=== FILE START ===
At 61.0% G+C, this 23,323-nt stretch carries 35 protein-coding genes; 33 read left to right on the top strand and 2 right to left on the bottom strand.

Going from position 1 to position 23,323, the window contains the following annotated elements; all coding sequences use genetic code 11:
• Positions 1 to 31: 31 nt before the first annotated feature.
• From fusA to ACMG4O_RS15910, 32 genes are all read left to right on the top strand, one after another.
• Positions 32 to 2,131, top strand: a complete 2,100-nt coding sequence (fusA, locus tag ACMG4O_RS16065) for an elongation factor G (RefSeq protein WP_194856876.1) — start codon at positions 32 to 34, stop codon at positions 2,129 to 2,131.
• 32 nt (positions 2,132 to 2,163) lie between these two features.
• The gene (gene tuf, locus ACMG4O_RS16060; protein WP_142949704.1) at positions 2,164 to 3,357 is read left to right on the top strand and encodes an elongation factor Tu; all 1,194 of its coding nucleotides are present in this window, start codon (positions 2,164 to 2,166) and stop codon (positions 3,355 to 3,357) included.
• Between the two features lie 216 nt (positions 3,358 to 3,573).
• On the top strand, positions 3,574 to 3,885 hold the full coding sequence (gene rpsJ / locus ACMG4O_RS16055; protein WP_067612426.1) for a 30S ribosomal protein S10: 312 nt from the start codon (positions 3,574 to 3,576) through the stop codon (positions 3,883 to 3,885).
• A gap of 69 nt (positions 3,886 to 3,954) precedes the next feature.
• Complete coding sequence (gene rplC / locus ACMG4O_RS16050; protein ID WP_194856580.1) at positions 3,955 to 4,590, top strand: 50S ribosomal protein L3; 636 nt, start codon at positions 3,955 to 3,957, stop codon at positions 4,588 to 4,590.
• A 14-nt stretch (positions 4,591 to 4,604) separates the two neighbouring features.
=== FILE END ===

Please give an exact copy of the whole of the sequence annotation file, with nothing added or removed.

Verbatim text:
At 61.0% G+C, this 23,323-nt stretch carries 35 protein-coding genes; 33 read left to right on the top strand and 2 right to left on the bottom strand.

Going from position 1 to position 23,323, the window contains the following annotated elements; all coding sequences use genetic code 11:
• Positions 1 to 31: 31 nt before the first annotated feature.
• From fusA to ACMG4O_RS15910, 32 genes are all read left to right on the top strand, one after another.
• Positions 32 to 2,131, top strand: a complete 2,100-nt coding sequence (fusA, locus tag ACMG4O_RS16065) for an elongation factor G (RefSeq protein WP_194856876.1) — start codon at positions 32 to 34, stop codon at positions 2,129 to 2,131.
• 32 nt (positions 2,132 to 2,163) lie between these two features.
• The gene (gene tuf, locus ACMG4O_RS16060; protein WP_142949704.1) at positions 2,164 to 3,357 is read left to right on the top strand and encodes an elongation factor Tu; all 1,194 of its coding nucleotides are present in this window, start codon (positions 2,164 to 2,166) and stop codon (positions 3,355 to 3,357) included.
• Between the two features lie 216 nt (positions 3,358 to 3,573).
• On the top strand, positions 3,574 to 3,885 hold the full coding sequence (gene rpsJ / locus ACMG4O_RS16055; protein WP_067612426.1) for a 30S ribosomal protein S10: 312 nt from the start codon (positions 3,574 to 3,576) through the stop codon (positions 3,883 to 3,885).
• A gap of 69 nt (positions 3,886 to 3,954) precedes the next feature.
• Complete coding sequence (gene rplC / locus ACMG4O_RS16050; protein ID WP_194856580.1) at positions 3,955 to 4,590, top strand: 50S ribosomal protein L3; 636 nt, start codon at positions 3,955 to 3,957, stop codon at positions 4,588 to 4,590.
• A 14-nt stretch (positions 4,591 to 4,604) separates the two neighbouring features.